[cabfpub] Code Signing Working Group

Ryan Sleevi sleevi at google.com
Sun May 8 18:54:32 UTC 2016

On Fri, May 6, 2016 at 1:10 PM, Jeremy Rowley <jeremy.rowley at digicert.com>

> Perhaps off-topic, but: how do you read the bylaws such that you think that
> working groups can be created without a ballot?
> [JR] You are correct that this is off-topic. However, for explanatory
> purposes, the bylaws do not state a ballot is the sole way a WG can be
> created.  The bylaws say a member MAY propose a WG by ballot that is open
> to
> participation by members and interested parties. Pretty sure there's a
> reason
> it's worded with the MAY instead of a SHALL or MUST. Plus, it's worded that
> way in the CAB Forum Project lifecycle document " Voting members may
> propose
> projects at any time by sending a description of the proposal to the CAB
> Forum
> mail list. The description must identify the project by name and define the
> scope". This is followed by " After the proposal is discussed during a
> Forum
> meeting, the person making the proposal forms a working group that is
> responsible for creating a working draft. Any member may join or leave a
> working group at any time." No ballot is required to form the working
> group.


I simply must disagree with your reading of may. WG activities carry with
them IPR burdens; the may is not that you may skip a ballot, it's may that
a WG is not required, but if one is to be formed, it's formed by ballot.
You can see supporting evidence of that in the section proceeding, and with
the closing paragraph of the section you're citing (Section 5.3). The very
notion of approval, which immediately follows what you quote, shows the
need for ballots to establish that approval.

I must agree with Gerv here and object to the Forum's continued granting of
the CSWG, an improperly chartered WG, whose work product was rejected, from
continuing under the auspices of the Forum. That your argument relies on it
being a "de facto" WG - despite repeated objections by Google - shows the
danger of members relying on unchartered, non-bylaw conforming activities
as establishing precedent.

> > 3) I believe demanding early removal of the working group prior to its
> > completion is a violation of the bylaws:

Citation needed.

> When do you think the WG reaches "completion" of its work?
> [JR] There is no requirement a Working Group be limited in duration.
> "Never"
> is a perfectly valid expiration date.  I think the WG reaches its
> completion
> when we decide to end the WG. Pretty sure there will be a WG vote during
> the
> F2F to disband for now. I'm not necessarily in favor of the vote since
> there
> are still EV Code Signing questions we need to answer and propose in a
> ballot,
> but I'll accept disbandment if that's what the WG votes.

Section 5.3 "The ballot shall outline the scope of the Working Group’s
activities, including deliverables, any limitations, and Working Group
expiration date."

Please show me on a calendar on what day "never" falls on. I simply must
object to your argument that 'never' is a valid expiration date.

> The way the CAB Forum makes official documents is by voting on them. We
> voted
> on this one, and declined to make it official. Until there is some
> prospect of
> it becoming so, we should stop working on it as part of the Forum.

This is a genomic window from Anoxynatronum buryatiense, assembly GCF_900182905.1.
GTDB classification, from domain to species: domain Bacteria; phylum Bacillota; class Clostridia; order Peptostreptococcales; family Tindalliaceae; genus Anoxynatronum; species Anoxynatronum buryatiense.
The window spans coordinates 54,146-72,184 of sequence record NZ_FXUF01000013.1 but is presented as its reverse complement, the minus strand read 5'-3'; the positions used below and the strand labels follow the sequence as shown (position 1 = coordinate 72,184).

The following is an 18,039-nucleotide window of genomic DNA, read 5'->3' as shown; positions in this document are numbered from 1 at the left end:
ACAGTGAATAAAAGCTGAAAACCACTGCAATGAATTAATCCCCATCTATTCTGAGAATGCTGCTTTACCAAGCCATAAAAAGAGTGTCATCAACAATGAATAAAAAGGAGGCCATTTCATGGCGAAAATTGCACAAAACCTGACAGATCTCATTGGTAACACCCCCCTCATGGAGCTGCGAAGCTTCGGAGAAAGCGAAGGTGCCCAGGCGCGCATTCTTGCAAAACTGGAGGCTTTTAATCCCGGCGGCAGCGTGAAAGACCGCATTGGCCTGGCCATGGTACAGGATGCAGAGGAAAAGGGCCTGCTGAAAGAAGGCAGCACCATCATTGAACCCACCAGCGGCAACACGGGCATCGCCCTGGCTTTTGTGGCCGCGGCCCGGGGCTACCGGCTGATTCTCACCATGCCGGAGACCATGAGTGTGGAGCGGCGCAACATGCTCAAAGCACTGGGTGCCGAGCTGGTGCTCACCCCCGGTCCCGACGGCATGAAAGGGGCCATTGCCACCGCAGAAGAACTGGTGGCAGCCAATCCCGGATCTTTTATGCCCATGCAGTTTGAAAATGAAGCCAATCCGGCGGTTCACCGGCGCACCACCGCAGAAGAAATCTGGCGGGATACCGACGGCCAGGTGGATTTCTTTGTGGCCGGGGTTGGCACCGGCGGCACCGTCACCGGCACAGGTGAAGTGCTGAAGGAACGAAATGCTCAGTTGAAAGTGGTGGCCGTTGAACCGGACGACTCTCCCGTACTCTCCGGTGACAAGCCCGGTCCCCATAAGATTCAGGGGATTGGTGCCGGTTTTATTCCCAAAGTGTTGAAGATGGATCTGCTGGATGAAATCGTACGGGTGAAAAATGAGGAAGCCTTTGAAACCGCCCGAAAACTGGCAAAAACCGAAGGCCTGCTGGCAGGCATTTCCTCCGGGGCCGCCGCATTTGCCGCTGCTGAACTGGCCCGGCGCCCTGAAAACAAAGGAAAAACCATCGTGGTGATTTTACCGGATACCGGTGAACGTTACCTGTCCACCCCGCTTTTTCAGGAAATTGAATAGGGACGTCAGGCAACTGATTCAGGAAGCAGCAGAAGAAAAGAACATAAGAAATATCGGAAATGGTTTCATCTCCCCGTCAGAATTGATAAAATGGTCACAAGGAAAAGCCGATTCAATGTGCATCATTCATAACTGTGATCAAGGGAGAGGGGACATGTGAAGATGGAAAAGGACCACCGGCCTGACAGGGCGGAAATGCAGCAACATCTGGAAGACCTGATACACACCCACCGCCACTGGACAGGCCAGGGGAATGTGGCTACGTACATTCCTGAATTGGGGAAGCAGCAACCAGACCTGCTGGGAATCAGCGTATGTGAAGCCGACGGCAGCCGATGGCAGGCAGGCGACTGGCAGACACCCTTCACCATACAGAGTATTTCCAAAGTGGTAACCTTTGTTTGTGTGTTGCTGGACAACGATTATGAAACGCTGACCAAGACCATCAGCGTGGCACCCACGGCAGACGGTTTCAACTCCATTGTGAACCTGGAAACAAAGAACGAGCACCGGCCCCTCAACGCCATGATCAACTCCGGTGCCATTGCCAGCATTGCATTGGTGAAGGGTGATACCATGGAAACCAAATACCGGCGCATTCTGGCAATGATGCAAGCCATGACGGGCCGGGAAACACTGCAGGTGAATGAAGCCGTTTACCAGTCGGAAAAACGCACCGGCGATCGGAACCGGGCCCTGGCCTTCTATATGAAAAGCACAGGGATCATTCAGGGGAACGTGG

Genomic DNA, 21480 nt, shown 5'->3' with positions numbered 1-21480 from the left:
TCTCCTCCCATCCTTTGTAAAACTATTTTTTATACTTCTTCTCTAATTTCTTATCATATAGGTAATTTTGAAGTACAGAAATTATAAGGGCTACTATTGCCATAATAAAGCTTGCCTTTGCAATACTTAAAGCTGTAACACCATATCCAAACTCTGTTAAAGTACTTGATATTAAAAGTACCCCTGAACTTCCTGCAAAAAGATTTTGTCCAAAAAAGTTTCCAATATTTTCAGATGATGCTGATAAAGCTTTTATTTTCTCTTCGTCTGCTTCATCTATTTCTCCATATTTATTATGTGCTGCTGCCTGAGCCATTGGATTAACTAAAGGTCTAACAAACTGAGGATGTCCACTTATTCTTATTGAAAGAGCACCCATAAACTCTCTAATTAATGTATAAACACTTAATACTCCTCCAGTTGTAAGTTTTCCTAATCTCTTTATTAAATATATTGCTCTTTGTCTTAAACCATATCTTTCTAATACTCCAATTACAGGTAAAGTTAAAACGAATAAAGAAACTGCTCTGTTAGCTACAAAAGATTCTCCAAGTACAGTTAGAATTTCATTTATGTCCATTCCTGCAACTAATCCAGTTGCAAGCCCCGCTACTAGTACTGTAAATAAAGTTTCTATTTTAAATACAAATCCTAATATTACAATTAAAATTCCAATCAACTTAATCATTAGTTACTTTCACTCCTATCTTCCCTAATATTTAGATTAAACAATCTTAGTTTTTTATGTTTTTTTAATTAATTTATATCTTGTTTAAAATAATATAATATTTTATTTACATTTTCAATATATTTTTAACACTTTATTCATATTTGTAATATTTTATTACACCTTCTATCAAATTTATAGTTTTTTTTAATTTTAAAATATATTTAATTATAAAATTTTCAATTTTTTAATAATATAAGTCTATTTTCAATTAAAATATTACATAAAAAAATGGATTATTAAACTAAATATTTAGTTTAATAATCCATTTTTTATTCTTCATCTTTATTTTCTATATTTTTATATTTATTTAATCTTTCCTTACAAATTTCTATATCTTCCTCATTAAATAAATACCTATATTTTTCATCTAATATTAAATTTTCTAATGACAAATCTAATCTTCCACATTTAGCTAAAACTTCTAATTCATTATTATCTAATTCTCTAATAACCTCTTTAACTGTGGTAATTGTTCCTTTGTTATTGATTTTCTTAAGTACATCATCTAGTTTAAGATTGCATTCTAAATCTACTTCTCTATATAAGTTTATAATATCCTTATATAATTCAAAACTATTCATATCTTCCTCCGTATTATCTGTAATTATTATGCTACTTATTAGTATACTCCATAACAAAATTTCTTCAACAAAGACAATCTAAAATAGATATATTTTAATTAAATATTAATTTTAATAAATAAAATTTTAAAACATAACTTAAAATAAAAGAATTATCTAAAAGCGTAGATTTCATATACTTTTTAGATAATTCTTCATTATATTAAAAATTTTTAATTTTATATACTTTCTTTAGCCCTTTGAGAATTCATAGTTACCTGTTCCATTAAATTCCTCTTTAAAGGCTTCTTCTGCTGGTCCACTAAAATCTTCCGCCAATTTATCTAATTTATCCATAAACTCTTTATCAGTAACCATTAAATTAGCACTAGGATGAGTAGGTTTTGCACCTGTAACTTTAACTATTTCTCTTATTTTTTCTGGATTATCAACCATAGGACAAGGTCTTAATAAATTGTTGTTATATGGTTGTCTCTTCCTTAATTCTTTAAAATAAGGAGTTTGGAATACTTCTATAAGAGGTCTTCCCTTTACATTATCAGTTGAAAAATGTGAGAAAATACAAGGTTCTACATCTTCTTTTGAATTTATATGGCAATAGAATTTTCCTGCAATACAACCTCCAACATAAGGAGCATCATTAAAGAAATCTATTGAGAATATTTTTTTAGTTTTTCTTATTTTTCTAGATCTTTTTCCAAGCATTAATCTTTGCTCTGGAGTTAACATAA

> [JR] Who gets to define this prospect? The bylaws permit members to propose
> ballots as they see fit. We've had several ballots where everyone knew the
> failure result before it was proposed, but we wanted to see the outcome
> anyway. I'd oppose a bylaw that required interested parties to stop work
> on a
> proposal simply because it failed the first time around or because
> prospects
> for adoption looked gloomy. Why should the WG stop working on the
> proposal? It
> seems clear from the lifecycle document that the editor can continue
> working
> on a document as long as there is interest.

If it was a WG, perhaps. But there's no question that there's an IPR
obligation for such activities, and as such, the burden must lay with
trying to continue the efforts, not in stopping them.

> [JR] I disagree with your scope, but that's not really important in this
> case.
> There's always a chance of something become official. Why would the CAB
> Forum
> name need to come off the document? It's an accurate name. The Forum is an
> unincorporated entity formed loosely by common interests of its members
> with
> bylaws that give guidance on how to act. I don't see the reason for any of
> these changes. I also don't understand why Mozilla is so adamant in
> removing
> the WG prior to Blibao. Could you shed some light on this?

Jeremy, we (Google) have repeatedly objected to continuing this WG, which
you've also ignored. Your justification for how you believe this follows
the charter is shaky at best, relying on stretching an interpretation that
flies in the face of the broader bylaws. As the CA/Browser Forum is an
industry group comprised of multiple members, it is misreprepsentative to
present such activity as a "CA/Browser Forum" activity, especially given
the repeated objections and oppositions from other browsers. You suggest an
endorsement for an activity that, at present, simply does not exist.

> Neither of these changes should have any effect on what people want to put
> in
> the document or use it for. Or, for that matter, whether they can talk
> about
> it in Bilbao.
> [JR] Doesn't it? Seems like that's exactly the intent.

It is inappropriate to suggest that there is consensus or support for
continuing this, especially that of browsers.
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